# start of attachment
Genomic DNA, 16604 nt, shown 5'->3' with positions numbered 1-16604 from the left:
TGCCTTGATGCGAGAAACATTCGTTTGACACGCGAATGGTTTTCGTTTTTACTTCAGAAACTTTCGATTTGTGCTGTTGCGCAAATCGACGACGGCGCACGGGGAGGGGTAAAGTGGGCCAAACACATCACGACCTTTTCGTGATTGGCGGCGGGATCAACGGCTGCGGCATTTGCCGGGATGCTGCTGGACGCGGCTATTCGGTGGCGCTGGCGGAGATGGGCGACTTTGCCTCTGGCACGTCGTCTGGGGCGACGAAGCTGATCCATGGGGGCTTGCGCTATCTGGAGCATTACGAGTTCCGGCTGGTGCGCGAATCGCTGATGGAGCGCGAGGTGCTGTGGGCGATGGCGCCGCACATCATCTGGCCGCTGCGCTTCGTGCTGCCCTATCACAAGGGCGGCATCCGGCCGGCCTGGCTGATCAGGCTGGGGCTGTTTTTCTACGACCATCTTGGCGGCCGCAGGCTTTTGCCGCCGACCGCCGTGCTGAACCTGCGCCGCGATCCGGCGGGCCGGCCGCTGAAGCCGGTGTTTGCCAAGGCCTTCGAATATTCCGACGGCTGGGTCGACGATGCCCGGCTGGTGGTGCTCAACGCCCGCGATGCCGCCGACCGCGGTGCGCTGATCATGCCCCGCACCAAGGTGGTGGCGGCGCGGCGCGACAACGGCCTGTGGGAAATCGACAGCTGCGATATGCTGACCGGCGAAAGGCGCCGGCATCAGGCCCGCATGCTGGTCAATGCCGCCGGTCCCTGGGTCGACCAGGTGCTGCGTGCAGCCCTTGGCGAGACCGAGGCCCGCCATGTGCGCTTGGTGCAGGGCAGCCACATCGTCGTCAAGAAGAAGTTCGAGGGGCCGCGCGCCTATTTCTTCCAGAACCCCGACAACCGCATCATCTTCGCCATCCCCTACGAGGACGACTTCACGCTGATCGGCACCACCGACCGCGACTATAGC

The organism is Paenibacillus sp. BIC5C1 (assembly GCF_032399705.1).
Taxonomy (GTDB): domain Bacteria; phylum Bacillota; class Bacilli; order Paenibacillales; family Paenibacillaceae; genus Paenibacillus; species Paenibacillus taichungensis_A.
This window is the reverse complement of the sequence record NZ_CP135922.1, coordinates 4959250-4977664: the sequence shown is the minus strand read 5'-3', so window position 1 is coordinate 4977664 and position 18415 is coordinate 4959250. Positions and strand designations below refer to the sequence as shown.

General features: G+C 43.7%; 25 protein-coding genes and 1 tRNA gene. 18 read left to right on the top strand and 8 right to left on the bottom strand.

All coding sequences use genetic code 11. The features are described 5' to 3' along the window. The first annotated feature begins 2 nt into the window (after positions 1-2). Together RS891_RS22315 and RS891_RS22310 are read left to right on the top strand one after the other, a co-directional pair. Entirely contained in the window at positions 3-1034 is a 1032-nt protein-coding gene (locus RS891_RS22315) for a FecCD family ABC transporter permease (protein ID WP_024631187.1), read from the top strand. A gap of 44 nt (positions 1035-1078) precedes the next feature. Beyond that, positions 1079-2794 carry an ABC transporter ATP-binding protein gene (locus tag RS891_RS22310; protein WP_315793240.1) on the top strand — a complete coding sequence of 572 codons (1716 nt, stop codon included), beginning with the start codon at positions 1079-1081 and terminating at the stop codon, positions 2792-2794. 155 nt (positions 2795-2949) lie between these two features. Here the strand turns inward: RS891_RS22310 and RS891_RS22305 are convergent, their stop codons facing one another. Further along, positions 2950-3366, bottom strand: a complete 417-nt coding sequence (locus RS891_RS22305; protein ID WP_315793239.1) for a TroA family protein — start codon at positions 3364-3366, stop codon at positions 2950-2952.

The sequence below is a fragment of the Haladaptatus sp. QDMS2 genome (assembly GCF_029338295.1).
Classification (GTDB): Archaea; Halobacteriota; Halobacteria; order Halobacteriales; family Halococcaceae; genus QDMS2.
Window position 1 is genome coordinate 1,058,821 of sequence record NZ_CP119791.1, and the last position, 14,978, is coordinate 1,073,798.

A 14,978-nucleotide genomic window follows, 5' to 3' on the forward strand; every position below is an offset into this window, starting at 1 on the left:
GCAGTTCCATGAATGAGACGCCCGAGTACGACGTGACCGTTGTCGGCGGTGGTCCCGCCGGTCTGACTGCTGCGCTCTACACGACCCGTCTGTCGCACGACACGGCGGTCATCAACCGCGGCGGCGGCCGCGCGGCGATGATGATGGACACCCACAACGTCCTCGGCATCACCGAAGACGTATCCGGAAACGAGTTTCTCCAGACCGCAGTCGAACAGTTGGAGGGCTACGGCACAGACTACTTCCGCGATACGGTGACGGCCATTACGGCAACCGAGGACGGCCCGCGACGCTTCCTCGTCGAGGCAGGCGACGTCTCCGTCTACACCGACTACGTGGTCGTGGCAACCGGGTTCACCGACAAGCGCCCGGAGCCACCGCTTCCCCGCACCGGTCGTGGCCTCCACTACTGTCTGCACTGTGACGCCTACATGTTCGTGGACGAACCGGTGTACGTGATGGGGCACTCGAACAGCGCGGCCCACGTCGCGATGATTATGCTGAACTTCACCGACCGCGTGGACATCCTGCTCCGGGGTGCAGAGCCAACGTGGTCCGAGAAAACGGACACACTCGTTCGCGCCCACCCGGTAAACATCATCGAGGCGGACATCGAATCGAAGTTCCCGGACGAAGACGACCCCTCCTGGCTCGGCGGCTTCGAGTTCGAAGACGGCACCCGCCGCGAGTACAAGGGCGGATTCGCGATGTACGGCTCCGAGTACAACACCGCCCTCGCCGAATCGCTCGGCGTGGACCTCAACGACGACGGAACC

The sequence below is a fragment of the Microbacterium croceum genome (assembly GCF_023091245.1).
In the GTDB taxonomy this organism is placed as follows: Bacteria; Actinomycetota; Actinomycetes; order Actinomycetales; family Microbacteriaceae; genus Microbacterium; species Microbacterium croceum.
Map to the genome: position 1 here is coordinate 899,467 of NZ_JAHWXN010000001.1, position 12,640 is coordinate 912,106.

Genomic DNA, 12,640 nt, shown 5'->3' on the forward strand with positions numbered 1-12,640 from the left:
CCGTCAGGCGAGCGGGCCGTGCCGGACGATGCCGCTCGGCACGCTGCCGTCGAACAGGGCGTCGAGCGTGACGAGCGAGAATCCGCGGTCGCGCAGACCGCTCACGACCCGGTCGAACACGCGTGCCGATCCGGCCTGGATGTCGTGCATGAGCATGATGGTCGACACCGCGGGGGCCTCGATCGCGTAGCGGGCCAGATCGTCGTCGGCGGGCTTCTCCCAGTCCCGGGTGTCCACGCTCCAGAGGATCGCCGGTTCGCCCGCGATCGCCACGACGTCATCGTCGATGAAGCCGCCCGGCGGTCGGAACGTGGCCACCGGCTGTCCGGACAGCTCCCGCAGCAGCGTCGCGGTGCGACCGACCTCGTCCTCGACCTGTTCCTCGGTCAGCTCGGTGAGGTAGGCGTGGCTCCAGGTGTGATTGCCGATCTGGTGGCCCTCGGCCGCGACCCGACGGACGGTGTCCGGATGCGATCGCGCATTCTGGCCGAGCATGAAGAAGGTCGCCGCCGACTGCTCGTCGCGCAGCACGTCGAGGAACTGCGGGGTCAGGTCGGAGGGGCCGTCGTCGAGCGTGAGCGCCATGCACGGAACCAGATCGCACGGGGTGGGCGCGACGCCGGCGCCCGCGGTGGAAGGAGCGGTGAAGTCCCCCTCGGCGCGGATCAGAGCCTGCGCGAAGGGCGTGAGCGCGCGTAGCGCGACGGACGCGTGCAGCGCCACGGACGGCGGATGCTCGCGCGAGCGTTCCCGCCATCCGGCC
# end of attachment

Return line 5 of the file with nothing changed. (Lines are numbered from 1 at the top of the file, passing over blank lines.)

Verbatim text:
This window is the reverse complement of the sequence record NZ_CP135922.1, coordinates 4959250-4977664: the sequence shown is the minus strand read 5'-3', so window position 1 is coordinate 4977664 and position 18415 is coordinate 4959250. Positions and strand designations below refer to the sequence as shown.